Figure 1
Current structures of the influenza A virus M2 protein channel in complex with either amantadine or rimantadine. (a) X-ray structure (3.5 Å resolution) of the TM domain of M2 (residues 22–46) tetramer in complex (1:1) with amantadine in ...

Virus mutants resistant to adamantanes readily emerge and are as fit as the wild-type virus [19,20]. In the 2005–2006 influenza season, 90.5% of the H3N2 viruses and 15.5% of the H1N1 viruses analyzed were resistant to adamantanes [21]; many human isolates of H5N1 viruses are also resistant [22]. A single substitution of any one of five amino acids in the M2 transmembrane (TM) domain can confer resistance [19,20]. In the 2005–2006 influenza season, the substitution of Asn for Ser at position 31 in the M2 protein was the predominant change that conferred resistance [21].

Several recent 3D structures of the M2 channel in the presence of one of the adamantane drugs have been determined using X-ray crystallography and NMR spectroscopy [2729] (Figure 1). The X-ray structure [27] and one NMR structure [29] indicate that the M2 ion channel TM domain binds to a single amantadine molecule plugging the pore in the vicinity of Ser31 (Figure 1a,c). The position of amantadine in the pore suggested that new drugs that target different regions of the pore would be less susceptible to the generation of resistant mutants. In contrast, another NMR structure [28] of the closed state of the M2 ion channel suggested a totally different, allosteric mechanism for inhibition by rimantadine. In this model, the drug binds at four equivalent sites in the vicinity of the Trp41 proton gate, but on the outside of the TM helices, thereby stabilizing the closed state of the channel and inhibiting its opening (Figure 1b). Subsequent functional results have favored the first model [30]. The key question is whether these new structures taken together will enable investigators to develop new antiviral drugs against the M2 protein that are less susceptible to the development of resistant virus mutants. To this end, researchers are screening for chemicals that bind to mutant forms of M2 that are not inhibited by adamantanes.


The first antivirals directed against NA were rationally designed on the basis of the X-ray crystal structure of N2-type NAs (i.e. N2 and N9) [16,31,32]. NA is a tetramer, and each monomer has a sialic-acid-binding pocket lined by amino acids that are conserved in all influenza A and B virus strains. A sialic acid derivative in which the 4-hydroxyl group of sialic acid is replaced with a guanidinyl group binds to this pocket tighter than sialic acid itself. The resulting compound, zanamivir (commercially called Relenza), effectively inhibits the NA of influenza A and B viruses and is orders of magnitude less active against non-influenza neuraminidases. Zanamivir must be delivered by an oral inhaler.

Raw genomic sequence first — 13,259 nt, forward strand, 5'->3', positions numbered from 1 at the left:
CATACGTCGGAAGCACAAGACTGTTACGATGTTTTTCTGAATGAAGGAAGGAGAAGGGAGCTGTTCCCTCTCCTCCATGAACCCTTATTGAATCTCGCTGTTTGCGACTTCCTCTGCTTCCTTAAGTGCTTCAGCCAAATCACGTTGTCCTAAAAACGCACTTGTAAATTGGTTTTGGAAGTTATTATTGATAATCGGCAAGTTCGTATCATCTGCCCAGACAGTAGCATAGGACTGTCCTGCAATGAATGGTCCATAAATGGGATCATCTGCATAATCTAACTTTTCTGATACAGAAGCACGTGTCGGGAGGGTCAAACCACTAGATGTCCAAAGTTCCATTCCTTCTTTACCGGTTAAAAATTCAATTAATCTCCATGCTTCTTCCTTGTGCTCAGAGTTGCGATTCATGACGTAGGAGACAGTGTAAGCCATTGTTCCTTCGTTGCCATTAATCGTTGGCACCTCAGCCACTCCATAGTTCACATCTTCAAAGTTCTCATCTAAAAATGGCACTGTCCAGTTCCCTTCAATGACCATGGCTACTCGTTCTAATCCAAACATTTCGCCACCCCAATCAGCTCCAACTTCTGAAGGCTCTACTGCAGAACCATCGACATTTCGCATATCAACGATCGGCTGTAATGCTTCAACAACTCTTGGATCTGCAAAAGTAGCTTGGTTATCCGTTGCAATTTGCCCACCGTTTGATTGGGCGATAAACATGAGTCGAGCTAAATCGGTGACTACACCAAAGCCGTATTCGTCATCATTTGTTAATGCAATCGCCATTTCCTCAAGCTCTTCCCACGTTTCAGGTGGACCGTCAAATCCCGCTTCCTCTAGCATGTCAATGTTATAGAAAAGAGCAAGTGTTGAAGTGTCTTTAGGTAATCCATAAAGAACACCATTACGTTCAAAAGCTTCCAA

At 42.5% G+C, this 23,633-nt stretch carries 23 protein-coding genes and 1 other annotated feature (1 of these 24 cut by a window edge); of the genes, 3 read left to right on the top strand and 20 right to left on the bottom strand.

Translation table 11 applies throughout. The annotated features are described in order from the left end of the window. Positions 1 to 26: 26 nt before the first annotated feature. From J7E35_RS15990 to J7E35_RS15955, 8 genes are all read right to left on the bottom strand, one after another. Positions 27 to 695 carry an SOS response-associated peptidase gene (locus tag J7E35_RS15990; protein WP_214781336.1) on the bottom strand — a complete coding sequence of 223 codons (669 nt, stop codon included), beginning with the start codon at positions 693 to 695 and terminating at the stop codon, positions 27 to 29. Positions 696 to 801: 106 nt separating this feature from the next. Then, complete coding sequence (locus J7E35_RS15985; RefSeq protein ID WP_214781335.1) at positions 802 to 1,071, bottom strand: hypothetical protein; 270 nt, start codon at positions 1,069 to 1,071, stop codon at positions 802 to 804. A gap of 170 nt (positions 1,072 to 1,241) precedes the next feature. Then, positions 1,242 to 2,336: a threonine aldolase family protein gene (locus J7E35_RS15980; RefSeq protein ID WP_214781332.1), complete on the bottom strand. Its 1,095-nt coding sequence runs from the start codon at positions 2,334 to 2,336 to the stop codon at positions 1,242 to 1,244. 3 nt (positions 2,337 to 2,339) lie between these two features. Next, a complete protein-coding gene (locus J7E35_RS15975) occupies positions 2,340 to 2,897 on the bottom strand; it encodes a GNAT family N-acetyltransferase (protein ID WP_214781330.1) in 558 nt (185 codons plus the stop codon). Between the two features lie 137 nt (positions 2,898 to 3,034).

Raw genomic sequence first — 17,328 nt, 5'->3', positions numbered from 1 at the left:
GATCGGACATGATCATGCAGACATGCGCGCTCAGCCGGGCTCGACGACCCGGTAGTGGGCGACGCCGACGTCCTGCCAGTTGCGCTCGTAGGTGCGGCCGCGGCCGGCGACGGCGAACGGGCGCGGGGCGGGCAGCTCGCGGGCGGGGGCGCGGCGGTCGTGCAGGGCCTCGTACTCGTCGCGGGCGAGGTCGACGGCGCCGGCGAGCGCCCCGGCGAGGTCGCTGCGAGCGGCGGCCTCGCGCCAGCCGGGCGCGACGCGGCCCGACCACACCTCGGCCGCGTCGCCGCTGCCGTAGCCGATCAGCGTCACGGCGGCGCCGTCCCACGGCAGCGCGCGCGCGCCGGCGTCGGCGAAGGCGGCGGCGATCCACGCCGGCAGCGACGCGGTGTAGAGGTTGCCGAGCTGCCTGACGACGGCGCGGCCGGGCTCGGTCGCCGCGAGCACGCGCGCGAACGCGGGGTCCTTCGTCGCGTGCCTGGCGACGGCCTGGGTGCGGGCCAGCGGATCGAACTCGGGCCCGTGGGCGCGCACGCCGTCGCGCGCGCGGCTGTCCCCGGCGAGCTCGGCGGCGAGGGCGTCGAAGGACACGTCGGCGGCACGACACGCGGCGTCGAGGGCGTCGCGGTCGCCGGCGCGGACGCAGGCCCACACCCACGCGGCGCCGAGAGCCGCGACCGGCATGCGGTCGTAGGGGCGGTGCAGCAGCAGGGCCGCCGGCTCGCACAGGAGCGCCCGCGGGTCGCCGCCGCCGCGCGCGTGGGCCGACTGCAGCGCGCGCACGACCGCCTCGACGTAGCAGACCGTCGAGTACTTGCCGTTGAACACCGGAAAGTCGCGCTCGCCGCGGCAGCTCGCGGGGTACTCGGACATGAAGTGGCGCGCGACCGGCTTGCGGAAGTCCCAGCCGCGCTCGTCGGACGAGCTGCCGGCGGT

Subsequently, a different compound containing a lipophilic side chain was synthesized (oseltamivir, commercially called Tamiflu), which is administered orally as the prodrug for oseltamivir carboxylate, the actual NA inhibitor [17,18]. Pathogenic H5N1 viruses resistant to oseltamivir were isolated from patients undergoing treatment with this drug [2325]. In addition, oseltamivir-resistant H1N1 viruses emerged globally in the 2007–2009 influenza seasons in the absence of exposure of patients to the drug [26]. All these resistant viruses had the same amino acid substitution, His274Tyr, in their NA protein, which had no apparent effect on the fitness of the virus. The H5N1 and H1N1 viruses with the His274Tyr mutant NA remained susceptible to zanamivir, demonstrating that even if such mutant viruses became predominant at least one NA inhibitor would still be potent. In addition, a recent structural analysis has shown that type 1 NAs (i.e. N1, N4 and N8), unlike the N2 NA that was used to design oseltamivir and zanamivir, have a large cavity adjacent to the sialic-acid-binding site [33]. This cavity can potentially be exploited for the design of new antivirals directed at type 1 NAs by adding additional chemical groups to existing NA inhibitors. Such antivirals would be expected to be effective both against currently circulating human H1N1 viruses and pathogenic H5N1 viruses.


The HA of influenza A viruses is a homotrimer that binds to sialic receptors on cells [1,34]. The low pH in the endosomes causes irreversible conformational changes of the HA [35] that lead to the fusion of the viral and cellular membranes and hence uncoating of the virus. Chemicals that inhibit these conformational changes inhibit virus replication [3638]. Insight into ways to improve the activity of such inhibitors was provided by the crystal structures of two HAs in complex with one such inhibitor, tert-butyl hydroquinone (TBHQ) [39]. This compound binds in a hydrophobic pocket at the interface between HA monomers, thereby stabilizing the neutral pH conformation of HA. The way that TBHQ fits into this pocket suggests that specific modifications of this chemical would improve binding affinity, potentially leading to an effective antiviral drug. The HAs used for this crystal structure fall into the phylogenetic group of HAs that includes the H3 HA of viruses currently circulating in humans. However, the TBHQ-binding pocket is absent from the HAs of the second phylogenetic HA group that includes both the H1 HA of viruses currently circulating in humans and the H5 HA of pathogenic H5N1 viruses. Other chemicals inhibit membrane fusion by the HAs of this second phylogenetic group [38], and crystal structures of these HAs in complex with their inhibitory compounds might lead to the design of antiviral drugs against viruses containing these HAs.

Emerging antiviral targets

NS1A protein